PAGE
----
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In closed loop toy models with a fixed money supply, what are the downsides of calculating probable outcomes with a binomial coefficient?

For example, given a toy economy where trades yield a profit or loss of $t$, and all participants start with wealth $W$ as expressed by:

$f(x_{n+1})=x_n \pm t$

and

$f(x_0)=W$

I would predict the probability of one participant reaching a wealth of $0$ by iteration $q$ to be :

$$ P = 1- \prod\limits_{n=1}^{q} {\left(1-\dbinom{n}{\frac{W+tn}{2t}}\frac{(n+1)\bmod 2}{2^n}\right)} $$

Are there better methods?

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  • $\begingroup$ You seem to be assuming even odds? I can't remember the details, but you can probably find something useful in a stochastic processes book. There are neat ways to model this as a Markov process. I think you are describing an N-player gambler's ruin, but it seems computationally difficult. $\endgroup$ – Pburg Nov 19 '14 at 5:12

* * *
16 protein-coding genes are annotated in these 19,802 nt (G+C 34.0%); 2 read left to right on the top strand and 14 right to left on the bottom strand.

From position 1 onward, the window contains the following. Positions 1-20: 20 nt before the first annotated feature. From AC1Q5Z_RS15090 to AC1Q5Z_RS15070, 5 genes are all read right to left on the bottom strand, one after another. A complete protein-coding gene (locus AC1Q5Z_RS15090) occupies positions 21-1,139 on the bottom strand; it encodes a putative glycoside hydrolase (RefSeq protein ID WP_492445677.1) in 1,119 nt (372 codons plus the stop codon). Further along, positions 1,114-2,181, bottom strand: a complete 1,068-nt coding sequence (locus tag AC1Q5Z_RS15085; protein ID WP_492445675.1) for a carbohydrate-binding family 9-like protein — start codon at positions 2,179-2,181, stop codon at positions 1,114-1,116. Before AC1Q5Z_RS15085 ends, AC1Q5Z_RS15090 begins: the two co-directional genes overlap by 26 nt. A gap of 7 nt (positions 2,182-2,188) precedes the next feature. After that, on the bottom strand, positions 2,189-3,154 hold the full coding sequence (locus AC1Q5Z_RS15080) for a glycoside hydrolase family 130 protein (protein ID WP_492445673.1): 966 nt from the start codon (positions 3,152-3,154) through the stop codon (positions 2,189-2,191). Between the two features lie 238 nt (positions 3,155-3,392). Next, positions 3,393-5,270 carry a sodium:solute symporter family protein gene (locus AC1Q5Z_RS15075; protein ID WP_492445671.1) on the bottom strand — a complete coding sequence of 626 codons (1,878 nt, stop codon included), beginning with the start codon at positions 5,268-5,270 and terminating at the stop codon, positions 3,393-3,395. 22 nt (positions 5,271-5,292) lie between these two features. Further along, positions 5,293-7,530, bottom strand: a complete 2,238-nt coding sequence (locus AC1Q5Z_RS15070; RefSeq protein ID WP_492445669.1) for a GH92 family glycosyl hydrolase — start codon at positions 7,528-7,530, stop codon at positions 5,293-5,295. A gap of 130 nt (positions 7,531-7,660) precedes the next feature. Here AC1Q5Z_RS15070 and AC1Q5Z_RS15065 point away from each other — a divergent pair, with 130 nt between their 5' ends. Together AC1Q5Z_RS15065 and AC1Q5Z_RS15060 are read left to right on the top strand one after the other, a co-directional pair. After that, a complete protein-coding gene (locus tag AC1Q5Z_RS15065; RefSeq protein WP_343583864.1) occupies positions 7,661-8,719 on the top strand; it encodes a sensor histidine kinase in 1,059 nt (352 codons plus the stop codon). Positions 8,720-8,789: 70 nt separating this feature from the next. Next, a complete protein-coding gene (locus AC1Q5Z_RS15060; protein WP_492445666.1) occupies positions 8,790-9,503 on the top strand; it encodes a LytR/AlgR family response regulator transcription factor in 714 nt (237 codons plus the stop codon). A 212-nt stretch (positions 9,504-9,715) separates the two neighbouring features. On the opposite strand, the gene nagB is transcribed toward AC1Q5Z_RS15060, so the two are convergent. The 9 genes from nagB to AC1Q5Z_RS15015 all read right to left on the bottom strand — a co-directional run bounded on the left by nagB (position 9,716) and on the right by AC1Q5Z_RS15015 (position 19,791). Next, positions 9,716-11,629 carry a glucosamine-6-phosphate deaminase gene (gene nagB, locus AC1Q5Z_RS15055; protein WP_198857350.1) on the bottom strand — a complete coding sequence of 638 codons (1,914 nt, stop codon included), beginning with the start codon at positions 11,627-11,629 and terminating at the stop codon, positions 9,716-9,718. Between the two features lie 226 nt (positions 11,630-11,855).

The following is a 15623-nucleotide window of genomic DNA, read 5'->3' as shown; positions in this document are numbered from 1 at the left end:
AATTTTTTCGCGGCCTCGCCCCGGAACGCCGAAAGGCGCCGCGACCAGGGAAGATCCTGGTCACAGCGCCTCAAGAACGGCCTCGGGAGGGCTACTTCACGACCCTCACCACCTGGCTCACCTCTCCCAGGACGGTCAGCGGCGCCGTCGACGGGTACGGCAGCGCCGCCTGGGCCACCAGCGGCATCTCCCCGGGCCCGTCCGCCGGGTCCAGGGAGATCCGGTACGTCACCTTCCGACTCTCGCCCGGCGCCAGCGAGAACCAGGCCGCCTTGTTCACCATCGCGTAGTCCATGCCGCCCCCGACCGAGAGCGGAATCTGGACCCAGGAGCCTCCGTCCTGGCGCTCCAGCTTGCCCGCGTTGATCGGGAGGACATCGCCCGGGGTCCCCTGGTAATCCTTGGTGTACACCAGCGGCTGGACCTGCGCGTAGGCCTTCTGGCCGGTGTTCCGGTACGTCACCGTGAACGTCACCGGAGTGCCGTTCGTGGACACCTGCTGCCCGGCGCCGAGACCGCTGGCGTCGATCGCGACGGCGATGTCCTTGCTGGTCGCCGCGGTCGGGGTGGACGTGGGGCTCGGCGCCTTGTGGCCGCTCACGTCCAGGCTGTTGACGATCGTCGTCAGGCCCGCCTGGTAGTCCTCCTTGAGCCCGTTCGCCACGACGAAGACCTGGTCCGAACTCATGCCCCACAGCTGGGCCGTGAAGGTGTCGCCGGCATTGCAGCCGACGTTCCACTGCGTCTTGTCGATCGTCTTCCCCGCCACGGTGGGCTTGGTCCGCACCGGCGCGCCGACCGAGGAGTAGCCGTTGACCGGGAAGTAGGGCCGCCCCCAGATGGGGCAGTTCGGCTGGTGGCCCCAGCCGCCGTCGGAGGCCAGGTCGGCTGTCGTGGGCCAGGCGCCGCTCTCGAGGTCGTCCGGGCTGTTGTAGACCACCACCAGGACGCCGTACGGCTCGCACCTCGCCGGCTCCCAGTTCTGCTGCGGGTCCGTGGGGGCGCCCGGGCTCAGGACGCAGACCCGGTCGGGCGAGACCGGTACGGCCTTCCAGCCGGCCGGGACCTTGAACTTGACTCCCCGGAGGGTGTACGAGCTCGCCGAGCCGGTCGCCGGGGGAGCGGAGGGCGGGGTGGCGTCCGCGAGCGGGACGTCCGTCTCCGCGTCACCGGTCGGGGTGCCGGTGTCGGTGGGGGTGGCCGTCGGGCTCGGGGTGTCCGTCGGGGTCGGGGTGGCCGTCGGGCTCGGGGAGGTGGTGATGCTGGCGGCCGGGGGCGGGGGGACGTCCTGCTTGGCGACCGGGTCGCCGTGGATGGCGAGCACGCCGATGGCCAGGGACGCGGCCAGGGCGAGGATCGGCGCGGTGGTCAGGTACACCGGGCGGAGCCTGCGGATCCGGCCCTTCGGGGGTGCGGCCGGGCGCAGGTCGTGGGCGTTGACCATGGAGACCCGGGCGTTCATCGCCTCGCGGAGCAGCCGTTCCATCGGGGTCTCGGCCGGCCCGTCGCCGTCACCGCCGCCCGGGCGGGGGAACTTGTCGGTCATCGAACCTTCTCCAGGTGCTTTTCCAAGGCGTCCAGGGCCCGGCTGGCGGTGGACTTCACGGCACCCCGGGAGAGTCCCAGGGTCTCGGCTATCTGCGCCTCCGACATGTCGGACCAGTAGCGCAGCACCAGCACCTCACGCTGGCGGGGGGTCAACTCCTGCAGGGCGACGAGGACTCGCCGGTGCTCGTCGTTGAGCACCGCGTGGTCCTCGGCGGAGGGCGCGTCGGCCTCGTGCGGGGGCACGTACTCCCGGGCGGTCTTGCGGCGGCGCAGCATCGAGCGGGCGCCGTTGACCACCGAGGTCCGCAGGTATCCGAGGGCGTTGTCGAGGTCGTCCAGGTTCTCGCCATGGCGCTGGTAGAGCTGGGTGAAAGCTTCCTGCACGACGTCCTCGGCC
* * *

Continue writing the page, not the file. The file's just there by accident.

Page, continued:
• $\begingroup$ I am assuming even odds (though i've also used 'skill'), and have modeled as a Markov Chain, though the above equation is computationally less difficult with a good algorithm for computing the binomial as it cancels out the exponent. Essentially the outcome is always bounded, so it's easy to solve for large $W$ or large numbers of players. $\endgroup$ – Jason Nichols Nov 19 '14 at 5:18
  • $\begingroup$ Also, this is more generalized than the gambler's ruin, in that the 'economy' can keep chugging along with or without a given member depending on scenario bounds. $\endgroup$ – Jason Nichols Nov 19 '14 at 5:19
  • $\begingroup$ last comment, I swear, but I was looking for something like subversion.american.edu/aisaac/notes/… with some explanation of how Swan(2006) was different. $\endgroup$ – Jason Nichols Nov 19 '14 at 5:22

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